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Vaccine mandate and masking requirements end immediately in Milwaukee County

Vaccine mandate and masking requirements end immediately in Milwaukee County

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A voter wearing a mask on April 7 to protect him from coronavirus lines up for Wisconsin’s primary election in Milwaukee. Wisconsin’s statewide mask mandate would be overturned by the Republican-controlled state Legislature in a resolution that could be voted on as soon as next week. (AP Photo/Morry Gash File)

Milwaukee County Executive David Crowley is ending the county’s vaccine mandate and masking requirements in all settings effective immediately.

The policy change comes after the federal government announced the COVID-19 Public Health Emergency will end on Thursday, May 11, Crowley said in a written statement.

“Since February 16th, Milwaukee County has been classified by the Centers for Disease Control and Prevention (CDC) as having ‘low community risk’. This is by far the longest stretch of low risk since the CDC implemented this system. In addition, it has been more than one year since there has been a local surge in COVID related hospitalizations,” Crowley said.

“The pandemic has clearly entered a new phase and it is appropriate to adapt accordingly. Based on the lower levels of risk, and the knowledge and ability we now have to keep ourselves and the people we serve safe, I am ending the vaccine mandate and Milwaukee County’s masking requirements effective today,” Crowley added.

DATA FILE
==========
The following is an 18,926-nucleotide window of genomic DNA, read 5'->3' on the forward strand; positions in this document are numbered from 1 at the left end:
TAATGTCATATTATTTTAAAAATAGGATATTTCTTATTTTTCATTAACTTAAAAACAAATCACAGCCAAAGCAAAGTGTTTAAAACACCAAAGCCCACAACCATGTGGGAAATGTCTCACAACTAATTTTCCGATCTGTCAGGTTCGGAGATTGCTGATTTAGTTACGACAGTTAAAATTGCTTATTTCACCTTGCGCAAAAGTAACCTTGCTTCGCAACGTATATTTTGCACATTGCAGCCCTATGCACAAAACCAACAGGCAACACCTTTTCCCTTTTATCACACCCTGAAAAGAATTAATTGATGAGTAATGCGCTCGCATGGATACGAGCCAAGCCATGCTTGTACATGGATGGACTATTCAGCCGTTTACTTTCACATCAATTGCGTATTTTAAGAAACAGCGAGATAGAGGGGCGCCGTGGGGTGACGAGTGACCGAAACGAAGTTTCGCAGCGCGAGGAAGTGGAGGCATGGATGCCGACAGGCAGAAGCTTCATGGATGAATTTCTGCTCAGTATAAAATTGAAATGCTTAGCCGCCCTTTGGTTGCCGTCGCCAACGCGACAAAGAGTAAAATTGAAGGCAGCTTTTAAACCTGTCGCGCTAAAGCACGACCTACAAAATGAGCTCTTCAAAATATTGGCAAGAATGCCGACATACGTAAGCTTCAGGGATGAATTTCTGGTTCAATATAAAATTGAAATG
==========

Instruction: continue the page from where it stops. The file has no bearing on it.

In 2021, life-saving vaccines became available and were approved for use by federal regulators. More than 2,000 county employees received their first two series of shots administered by OEM. In September of that year, Milwaukee County issued a vaccine mandate for current and future employees, officials said.

The mandate required all employees to either provide proof of vaccination, or to request an exemption based on medical reasons or a sincerely held religious belief. Once again, employees rose to the occasion and over 90% of the county’s workforce provided proof of vaccination. In January 2022, employees working in the highest risk facilities were required to also get boosted, knowing that the vulnerable people they served were most at risk for COVID-19, the statement added.

“Despite the challenges that the pandemic posed, Milwaukee County never stopped providing essential programs and services. Employees demonstrated incredible agility in adapting to masking, capacity limits, teleworking, and the vaccine mandate, among many other changes,” Crowley said.

“The policy change is not a declaration that COVID-19 has been eliminated and is no longer a threat to our community. On the contrary, masks and other mitigation tools will continue to be available for employees and the residents we serve.”


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